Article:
The ideas of Charles Darwin and his fellow Victorian scientists have had an abiding effect on the modern world. But at the timeThe Origin of Specieswas published in 1859, the British public looked not to practicing scientists but to a growing group of professional writers and journalists to interpret the larger meaning of scientific theories in terms they could understand and in ways they could appreciate.Victorian Popularizers of Sciencefocuses on this important group of men and women who wrote about science for a general audience in the second half of the nineteenth century.
Bernard Lightman examines more than thirty of the most prolific, influential, and interesting popularizers of the day, investigating the dramatic lecturing techniques, vivid illustrations, and accessible literary styles they used to communicate with their audience. By focusing on a forgotten coterie of science writers, their publishers, and their public, Lightman offers new insights into the role of women in scientific inquiry, the market for scientific knowledge, tensions between religion and science, and the complexities of scientific authority in nineteenth-century Britain.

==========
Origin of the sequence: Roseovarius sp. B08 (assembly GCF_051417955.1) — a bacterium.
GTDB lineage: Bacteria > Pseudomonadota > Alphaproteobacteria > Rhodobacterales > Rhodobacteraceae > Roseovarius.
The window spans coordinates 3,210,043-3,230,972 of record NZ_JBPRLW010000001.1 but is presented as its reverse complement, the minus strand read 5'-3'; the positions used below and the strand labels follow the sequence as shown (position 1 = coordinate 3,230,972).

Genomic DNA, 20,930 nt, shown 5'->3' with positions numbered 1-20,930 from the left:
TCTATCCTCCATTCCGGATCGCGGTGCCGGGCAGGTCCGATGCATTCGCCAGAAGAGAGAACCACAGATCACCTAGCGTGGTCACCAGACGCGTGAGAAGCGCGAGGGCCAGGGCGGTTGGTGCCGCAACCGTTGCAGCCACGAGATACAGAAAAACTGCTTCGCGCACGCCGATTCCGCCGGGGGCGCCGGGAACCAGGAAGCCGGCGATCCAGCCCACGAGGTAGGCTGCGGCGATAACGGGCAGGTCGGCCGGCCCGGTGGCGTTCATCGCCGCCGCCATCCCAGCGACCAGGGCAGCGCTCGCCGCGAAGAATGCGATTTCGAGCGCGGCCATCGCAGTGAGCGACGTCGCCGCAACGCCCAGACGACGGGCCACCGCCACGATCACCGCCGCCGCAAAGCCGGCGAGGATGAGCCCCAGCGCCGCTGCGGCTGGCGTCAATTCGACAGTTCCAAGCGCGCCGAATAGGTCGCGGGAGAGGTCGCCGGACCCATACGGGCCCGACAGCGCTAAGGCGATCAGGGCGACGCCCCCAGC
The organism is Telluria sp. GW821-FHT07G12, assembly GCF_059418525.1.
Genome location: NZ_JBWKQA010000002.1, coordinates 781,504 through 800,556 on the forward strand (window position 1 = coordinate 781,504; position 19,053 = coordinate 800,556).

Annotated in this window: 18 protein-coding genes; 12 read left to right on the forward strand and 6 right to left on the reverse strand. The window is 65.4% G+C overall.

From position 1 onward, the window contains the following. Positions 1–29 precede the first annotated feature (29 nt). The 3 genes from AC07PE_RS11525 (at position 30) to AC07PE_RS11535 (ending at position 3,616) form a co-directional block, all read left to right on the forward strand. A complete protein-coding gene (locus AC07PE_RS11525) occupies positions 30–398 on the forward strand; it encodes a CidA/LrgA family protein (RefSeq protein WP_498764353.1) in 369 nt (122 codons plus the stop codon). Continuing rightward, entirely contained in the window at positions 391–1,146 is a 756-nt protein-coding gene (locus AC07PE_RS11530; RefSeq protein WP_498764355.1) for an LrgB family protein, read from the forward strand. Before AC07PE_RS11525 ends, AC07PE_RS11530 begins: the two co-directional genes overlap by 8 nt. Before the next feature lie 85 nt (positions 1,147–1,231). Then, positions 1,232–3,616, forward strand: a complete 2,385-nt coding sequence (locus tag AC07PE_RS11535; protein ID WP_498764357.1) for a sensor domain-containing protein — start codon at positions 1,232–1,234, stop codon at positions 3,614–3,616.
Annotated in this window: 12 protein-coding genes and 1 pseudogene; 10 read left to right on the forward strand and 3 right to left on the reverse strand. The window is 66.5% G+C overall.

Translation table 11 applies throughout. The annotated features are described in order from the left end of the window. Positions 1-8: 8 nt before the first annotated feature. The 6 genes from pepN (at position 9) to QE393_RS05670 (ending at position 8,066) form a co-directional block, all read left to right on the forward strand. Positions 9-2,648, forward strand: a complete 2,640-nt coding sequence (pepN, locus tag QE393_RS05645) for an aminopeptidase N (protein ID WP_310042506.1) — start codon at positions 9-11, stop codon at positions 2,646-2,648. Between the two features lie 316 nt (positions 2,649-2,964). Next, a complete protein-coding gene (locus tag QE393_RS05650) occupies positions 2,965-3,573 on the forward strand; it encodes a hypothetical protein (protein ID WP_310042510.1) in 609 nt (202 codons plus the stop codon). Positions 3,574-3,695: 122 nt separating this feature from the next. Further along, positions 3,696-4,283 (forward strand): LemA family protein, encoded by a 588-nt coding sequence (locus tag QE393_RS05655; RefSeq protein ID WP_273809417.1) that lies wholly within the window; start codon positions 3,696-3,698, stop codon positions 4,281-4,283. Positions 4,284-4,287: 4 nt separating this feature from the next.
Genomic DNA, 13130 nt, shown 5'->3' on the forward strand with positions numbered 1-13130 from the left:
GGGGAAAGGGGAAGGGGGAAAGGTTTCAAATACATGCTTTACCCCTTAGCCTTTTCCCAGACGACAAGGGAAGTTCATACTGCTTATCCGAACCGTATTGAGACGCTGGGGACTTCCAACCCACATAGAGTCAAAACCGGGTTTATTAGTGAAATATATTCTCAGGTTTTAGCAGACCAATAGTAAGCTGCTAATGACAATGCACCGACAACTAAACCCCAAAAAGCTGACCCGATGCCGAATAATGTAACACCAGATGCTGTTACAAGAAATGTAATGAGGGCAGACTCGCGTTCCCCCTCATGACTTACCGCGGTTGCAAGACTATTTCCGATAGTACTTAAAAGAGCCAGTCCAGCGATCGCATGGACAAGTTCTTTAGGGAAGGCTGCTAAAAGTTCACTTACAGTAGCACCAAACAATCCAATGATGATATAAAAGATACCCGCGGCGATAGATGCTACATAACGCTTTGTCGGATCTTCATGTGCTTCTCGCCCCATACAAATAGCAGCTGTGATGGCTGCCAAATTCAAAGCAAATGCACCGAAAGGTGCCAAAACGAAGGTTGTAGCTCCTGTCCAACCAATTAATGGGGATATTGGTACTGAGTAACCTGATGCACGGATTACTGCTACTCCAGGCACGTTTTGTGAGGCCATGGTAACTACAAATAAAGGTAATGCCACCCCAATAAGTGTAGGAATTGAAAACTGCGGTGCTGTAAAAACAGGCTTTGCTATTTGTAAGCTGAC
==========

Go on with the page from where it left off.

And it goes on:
Bernard Lightmanis professor of humanities at York University, Toronto, editor of the journalIsis, editor ofVictorian Science in Context, and coeditor ofScience in the Marketplace,all published by the University of Chicago Press.
Historians, Popularizers, and the Victorian Scene
Anglican Theologies of Nature in a Post-Darwinian Era
Redefining the Maternal Tradition
The Showmen of Science: Wood, Pepper, and Visual Spectacle
The Evolution of the Evolutionary Epic
The Science Periodical: Proctor and the Conduct of “Knowledge”